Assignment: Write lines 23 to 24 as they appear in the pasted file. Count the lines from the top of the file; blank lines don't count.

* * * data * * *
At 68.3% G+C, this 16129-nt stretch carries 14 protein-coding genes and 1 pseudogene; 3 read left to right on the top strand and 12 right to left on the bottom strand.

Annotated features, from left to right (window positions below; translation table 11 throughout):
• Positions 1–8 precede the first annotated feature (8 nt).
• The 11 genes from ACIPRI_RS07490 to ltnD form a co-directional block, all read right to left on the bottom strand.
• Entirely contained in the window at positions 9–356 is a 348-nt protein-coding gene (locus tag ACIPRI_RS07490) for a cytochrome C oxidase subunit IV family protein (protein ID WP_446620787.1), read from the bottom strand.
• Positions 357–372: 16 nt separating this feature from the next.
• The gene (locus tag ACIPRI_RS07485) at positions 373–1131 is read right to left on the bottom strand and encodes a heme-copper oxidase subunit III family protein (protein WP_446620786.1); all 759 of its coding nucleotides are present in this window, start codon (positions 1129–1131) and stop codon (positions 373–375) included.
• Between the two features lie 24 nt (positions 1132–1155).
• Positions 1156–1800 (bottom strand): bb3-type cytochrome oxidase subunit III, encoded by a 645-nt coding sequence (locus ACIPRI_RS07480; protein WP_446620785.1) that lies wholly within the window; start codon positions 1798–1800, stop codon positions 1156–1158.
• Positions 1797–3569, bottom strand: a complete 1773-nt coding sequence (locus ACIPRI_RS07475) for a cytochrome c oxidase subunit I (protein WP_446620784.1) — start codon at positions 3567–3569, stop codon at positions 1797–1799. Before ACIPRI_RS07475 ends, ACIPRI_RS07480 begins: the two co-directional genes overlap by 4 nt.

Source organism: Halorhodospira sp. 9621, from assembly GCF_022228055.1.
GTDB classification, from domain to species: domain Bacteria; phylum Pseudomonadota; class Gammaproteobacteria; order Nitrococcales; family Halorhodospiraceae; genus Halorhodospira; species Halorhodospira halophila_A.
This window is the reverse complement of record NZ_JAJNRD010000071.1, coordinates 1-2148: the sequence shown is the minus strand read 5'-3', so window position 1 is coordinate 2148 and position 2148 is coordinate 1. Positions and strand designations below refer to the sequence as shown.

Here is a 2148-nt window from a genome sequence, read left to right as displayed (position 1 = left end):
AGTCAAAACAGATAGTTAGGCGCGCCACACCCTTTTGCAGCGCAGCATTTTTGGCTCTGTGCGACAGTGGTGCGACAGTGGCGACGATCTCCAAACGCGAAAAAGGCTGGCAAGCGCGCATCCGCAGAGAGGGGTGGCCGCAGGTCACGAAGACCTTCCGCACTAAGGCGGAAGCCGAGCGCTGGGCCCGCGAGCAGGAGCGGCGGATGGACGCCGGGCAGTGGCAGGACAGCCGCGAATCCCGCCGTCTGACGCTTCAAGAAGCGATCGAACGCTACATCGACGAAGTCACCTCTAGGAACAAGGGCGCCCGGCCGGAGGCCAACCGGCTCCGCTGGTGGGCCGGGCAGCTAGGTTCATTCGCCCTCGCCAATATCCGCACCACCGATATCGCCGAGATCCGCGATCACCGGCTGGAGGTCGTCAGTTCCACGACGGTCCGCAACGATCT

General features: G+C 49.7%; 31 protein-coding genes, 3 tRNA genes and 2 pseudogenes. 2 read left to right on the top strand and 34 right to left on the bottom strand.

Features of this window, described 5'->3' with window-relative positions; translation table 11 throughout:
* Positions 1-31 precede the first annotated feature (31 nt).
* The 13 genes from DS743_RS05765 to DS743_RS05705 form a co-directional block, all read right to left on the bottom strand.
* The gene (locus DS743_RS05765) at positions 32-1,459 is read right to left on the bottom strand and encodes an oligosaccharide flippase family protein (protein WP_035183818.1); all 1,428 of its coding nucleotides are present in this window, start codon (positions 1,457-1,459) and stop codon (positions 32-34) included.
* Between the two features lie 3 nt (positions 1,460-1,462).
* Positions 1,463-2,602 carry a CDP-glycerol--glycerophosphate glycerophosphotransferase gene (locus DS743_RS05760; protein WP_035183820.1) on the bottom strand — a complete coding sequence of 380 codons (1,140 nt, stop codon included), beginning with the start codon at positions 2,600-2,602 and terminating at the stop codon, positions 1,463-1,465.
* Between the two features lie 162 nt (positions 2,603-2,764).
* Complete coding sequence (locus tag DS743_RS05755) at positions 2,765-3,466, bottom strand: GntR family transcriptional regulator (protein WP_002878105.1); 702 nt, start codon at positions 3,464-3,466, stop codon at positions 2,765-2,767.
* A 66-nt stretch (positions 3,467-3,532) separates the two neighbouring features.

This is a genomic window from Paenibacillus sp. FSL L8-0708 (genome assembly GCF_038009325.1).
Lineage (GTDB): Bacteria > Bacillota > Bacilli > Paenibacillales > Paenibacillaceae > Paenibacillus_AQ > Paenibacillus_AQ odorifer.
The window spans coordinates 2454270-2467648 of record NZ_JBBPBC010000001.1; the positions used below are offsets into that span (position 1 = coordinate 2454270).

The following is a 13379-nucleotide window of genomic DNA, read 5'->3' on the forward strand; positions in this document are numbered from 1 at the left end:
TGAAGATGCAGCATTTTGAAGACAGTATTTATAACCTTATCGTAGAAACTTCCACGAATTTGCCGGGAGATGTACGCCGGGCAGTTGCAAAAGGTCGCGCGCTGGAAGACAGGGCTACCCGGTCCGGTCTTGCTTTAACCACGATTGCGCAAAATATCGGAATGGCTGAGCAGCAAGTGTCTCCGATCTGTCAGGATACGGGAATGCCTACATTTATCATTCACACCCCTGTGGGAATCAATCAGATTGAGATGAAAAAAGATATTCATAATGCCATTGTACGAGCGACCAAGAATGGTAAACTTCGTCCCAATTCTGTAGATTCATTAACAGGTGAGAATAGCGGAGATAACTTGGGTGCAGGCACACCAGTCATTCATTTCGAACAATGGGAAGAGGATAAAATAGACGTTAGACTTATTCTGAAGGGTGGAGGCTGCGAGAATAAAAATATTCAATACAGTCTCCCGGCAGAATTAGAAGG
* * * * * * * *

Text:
* Between the two features lie 162 nt (positions 2,603-2,764).
* Complete coding sequence (locus tag DS743_RS05755) at positions 2,765-3,466, bottom strand: GntR family transcriptional regulator (protein WP_002878105.1); 702 nt, start codon at positions 3,464-3,466, stop codon at positions 2,765-2,767.